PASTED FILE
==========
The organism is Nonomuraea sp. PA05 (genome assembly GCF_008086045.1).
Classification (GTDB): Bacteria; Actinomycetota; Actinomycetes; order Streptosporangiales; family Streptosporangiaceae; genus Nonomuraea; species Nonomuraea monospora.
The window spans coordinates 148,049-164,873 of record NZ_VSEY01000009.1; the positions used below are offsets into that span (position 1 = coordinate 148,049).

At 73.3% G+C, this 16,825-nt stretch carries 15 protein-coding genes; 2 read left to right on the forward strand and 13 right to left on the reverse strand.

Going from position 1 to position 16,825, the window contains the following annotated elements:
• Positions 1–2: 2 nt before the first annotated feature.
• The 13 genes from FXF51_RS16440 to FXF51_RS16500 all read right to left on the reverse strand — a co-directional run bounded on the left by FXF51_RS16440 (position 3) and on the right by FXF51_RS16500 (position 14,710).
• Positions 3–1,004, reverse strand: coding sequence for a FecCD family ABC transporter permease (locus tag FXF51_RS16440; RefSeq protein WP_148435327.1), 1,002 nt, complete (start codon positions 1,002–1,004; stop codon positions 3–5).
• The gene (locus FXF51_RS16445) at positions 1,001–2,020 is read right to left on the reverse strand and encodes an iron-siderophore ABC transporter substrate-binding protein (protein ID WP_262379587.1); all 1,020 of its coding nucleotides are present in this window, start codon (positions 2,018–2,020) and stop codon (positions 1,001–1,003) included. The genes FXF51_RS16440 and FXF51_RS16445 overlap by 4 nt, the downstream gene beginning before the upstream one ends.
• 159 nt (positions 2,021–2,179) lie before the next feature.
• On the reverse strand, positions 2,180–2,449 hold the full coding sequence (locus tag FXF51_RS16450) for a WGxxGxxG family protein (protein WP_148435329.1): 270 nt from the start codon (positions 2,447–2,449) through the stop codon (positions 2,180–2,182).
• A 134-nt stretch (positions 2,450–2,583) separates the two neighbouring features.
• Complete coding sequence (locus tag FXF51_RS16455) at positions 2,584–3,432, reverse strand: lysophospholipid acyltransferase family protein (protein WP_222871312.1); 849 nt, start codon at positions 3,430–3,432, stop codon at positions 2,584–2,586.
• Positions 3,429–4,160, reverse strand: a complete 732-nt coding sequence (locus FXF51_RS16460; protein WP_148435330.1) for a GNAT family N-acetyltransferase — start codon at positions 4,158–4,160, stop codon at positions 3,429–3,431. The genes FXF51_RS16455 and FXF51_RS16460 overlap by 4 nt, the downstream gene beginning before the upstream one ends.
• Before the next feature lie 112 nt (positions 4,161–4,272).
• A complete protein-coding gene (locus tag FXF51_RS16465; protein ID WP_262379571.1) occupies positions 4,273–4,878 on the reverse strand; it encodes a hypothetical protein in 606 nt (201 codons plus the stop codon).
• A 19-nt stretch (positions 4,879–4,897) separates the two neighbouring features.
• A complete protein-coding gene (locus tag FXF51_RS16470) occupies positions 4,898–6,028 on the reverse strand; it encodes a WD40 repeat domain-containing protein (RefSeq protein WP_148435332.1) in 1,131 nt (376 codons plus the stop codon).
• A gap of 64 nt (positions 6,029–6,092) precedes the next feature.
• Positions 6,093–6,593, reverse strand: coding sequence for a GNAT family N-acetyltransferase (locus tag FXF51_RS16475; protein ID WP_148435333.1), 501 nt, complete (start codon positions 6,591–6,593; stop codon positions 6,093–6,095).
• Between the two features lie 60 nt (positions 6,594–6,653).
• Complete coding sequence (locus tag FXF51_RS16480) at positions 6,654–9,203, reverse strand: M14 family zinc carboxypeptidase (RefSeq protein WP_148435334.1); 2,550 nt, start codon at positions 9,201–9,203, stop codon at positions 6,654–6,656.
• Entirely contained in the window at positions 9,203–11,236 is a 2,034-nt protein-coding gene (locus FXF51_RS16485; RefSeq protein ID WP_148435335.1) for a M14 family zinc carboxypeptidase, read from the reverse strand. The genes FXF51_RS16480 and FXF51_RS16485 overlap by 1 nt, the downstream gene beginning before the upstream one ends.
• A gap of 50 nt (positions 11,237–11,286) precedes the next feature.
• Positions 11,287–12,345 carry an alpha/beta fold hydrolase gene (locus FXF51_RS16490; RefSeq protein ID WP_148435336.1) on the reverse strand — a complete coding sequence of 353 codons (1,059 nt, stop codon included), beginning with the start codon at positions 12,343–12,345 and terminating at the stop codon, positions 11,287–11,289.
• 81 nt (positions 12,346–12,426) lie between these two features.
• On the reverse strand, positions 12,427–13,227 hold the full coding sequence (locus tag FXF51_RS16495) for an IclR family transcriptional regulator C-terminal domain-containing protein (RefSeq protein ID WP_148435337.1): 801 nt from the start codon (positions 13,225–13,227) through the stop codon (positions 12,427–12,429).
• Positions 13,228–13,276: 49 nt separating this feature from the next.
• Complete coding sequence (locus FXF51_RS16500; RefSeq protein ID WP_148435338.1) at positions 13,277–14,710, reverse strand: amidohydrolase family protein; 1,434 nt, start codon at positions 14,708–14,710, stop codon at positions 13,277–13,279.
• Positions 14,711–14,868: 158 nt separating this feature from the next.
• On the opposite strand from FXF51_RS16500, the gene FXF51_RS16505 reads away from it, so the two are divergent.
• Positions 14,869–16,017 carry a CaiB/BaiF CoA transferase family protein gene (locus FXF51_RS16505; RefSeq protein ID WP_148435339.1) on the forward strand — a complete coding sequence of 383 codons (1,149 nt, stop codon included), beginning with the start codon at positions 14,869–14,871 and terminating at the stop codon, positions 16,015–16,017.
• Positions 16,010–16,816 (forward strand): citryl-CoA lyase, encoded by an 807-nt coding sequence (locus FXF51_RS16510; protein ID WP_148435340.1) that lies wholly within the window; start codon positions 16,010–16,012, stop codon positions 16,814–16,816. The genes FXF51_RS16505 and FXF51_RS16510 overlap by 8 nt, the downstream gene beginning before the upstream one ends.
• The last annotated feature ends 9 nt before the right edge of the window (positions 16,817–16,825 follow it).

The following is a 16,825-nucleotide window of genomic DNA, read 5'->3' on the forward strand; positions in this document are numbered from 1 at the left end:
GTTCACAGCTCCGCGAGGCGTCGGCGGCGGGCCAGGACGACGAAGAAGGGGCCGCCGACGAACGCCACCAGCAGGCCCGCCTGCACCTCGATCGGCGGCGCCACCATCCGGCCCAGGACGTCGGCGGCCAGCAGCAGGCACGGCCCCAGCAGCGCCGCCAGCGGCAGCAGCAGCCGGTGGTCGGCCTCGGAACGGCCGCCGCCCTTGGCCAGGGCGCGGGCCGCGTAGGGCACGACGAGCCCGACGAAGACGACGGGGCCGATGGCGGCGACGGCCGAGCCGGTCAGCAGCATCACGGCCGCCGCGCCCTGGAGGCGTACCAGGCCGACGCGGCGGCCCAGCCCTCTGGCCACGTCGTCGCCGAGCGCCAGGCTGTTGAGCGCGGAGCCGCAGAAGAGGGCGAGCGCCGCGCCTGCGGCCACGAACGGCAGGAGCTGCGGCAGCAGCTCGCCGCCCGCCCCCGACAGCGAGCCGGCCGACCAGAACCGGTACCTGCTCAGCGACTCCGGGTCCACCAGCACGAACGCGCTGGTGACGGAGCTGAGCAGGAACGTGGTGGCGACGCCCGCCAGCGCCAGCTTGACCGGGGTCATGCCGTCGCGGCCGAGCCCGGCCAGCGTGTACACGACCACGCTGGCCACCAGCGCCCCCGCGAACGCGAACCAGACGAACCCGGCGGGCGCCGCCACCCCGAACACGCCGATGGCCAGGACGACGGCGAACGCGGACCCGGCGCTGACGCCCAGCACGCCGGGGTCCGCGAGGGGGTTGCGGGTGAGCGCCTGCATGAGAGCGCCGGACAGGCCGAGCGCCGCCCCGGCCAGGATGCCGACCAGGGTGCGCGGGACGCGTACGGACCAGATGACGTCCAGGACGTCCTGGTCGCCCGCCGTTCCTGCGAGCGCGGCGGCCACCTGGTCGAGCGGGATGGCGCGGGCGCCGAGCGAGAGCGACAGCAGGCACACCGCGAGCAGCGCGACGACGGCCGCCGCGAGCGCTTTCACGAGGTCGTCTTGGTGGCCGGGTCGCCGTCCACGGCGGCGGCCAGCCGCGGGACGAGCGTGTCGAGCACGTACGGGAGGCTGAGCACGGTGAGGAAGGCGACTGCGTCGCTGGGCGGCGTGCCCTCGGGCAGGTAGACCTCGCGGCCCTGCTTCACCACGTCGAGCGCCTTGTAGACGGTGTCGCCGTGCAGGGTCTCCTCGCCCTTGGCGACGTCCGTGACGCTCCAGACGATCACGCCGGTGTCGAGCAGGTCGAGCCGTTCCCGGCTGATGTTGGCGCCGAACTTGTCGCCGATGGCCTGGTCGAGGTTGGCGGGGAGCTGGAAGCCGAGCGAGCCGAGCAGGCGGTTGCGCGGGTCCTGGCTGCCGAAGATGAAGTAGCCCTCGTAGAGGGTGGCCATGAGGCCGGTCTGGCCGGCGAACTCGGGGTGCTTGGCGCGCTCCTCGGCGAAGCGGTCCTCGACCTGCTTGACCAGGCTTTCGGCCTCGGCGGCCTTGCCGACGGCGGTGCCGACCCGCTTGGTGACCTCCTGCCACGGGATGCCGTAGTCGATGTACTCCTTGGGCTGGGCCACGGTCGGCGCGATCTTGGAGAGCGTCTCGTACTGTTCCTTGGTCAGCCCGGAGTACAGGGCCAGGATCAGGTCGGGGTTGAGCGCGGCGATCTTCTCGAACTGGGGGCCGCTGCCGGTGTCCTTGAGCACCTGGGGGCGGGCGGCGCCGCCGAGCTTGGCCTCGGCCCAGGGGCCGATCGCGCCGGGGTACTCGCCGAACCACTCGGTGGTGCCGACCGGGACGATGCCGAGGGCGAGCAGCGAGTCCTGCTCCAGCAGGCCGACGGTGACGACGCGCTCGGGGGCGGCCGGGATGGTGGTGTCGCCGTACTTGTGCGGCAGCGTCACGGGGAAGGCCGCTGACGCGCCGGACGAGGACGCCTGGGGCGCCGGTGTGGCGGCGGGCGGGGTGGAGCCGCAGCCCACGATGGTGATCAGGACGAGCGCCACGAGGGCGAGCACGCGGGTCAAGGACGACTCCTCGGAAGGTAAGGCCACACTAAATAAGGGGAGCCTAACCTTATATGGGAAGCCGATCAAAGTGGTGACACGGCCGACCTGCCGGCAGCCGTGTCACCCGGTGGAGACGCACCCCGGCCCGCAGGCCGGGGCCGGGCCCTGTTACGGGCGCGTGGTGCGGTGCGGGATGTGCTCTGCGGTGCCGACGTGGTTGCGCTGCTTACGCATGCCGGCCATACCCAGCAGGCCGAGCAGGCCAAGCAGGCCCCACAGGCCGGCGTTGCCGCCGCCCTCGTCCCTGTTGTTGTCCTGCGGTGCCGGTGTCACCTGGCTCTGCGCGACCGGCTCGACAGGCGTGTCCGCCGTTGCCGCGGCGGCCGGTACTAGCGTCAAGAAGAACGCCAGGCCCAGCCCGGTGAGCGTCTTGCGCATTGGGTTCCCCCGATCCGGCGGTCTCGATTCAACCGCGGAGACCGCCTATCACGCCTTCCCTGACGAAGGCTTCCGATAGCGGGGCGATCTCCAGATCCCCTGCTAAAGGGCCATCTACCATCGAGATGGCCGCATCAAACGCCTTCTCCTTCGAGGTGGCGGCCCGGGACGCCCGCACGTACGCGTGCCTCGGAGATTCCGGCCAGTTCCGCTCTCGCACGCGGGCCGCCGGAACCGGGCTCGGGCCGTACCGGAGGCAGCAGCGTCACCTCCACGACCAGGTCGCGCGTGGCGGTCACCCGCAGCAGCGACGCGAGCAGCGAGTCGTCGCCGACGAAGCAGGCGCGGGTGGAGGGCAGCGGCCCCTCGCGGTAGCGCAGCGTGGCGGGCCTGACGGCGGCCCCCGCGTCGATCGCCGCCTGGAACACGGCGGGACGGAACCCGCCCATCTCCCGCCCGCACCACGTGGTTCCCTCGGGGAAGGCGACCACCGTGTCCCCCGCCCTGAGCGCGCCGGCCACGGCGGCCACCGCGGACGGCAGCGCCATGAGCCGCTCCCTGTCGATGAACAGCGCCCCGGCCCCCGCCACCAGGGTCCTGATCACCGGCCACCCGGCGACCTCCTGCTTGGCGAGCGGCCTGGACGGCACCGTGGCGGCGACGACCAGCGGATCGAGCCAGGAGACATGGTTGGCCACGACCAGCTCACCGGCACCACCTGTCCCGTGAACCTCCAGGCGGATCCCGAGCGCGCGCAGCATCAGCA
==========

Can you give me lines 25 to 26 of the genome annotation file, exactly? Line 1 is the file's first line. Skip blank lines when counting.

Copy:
• Positions 11,287–12,345 carry an alpha/beta fold hydrolase gene (locus FXF51_RS16490; RefSeq protein ID WP_148435336.1) on the reverse strand — a complete coding sequence of 353 codons (1,059 nt, stop codon included), beginning with the start codon at positions 12,343–12,345 and terminating at the stop codon, positions 11,287–11,289.
• 81 nt (positions 12,346–12,426) lie between these two features.